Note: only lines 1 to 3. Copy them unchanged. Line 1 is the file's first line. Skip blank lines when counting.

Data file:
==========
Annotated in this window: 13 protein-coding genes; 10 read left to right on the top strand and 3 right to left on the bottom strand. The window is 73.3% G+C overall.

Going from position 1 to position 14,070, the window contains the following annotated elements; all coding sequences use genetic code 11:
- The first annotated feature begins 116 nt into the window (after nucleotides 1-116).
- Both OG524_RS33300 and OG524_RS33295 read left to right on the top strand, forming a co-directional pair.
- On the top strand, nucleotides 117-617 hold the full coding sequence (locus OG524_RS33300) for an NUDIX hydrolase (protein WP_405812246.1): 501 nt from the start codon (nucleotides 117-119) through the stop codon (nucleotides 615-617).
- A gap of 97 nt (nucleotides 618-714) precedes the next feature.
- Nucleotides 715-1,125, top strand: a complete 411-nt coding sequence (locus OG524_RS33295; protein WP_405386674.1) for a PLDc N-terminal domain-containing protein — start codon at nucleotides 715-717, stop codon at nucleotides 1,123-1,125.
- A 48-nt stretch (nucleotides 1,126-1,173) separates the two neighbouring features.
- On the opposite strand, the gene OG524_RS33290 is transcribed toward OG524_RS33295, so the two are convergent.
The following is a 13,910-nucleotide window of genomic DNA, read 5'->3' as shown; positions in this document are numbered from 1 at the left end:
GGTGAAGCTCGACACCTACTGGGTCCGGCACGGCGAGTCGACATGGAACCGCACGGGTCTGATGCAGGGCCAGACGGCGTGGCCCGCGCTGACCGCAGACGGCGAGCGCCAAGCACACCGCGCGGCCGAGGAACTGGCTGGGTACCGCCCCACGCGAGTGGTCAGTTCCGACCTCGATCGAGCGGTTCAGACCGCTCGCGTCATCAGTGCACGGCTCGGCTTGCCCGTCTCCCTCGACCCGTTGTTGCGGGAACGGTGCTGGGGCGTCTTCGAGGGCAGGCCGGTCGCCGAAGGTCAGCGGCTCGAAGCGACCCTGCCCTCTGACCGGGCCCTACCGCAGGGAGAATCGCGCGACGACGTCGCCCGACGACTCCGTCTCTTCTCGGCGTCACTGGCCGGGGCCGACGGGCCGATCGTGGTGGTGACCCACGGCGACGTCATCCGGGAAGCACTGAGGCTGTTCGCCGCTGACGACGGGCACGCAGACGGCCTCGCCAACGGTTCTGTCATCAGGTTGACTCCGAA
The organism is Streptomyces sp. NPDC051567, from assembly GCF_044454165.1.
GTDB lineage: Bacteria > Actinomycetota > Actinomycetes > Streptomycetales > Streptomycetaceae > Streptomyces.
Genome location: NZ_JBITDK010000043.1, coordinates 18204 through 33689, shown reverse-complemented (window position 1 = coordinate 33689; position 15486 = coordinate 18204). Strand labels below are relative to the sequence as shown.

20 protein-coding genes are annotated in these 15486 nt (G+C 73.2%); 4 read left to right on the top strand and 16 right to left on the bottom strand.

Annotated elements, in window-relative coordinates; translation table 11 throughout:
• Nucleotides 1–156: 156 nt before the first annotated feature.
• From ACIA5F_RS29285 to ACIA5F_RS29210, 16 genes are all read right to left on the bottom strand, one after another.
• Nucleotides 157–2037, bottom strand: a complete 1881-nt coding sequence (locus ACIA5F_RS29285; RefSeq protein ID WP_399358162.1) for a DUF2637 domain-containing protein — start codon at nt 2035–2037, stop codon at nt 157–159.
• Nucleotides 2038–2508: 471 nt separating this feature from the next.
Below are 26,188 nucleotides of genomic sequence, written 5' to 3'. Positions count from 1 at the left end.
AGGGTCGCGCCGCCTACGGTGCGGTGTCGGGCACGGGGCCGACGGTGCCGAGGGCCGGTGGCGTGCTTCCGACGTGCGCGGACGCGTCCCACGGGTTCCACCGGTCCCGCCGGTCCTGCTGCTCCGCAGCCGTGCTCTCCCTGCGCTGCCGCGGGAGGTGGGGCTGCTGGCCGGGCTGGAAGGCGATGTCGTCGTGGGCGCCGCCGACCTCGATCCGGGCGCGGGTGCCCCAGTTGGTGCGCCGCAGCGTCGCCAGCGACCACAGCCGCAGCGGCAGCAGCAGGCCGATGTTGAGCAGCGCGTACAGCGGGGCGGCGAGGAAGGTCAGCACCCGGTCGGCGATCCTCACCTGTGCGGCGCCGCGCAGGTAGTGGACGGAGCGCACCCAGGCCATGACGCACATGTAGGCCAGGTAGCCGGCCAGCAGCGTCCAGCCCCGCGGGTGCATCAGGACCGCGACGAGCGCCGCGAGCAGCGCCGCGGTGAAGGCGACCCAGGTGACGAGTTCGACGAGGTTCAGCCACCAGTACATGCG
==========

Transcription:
Annotated in this window: 13 protein-coding genes; 10 read left to right on the top strand and 3 right to left on the bottom strand. The window is 73.3% G+C overall.

Going from position 1 to position 14,070, the window contains the following annotated elements; all coding sequences use genetic code 11:
- The first annotated feature begins 116 nt into the window (after nucleotides 1-116).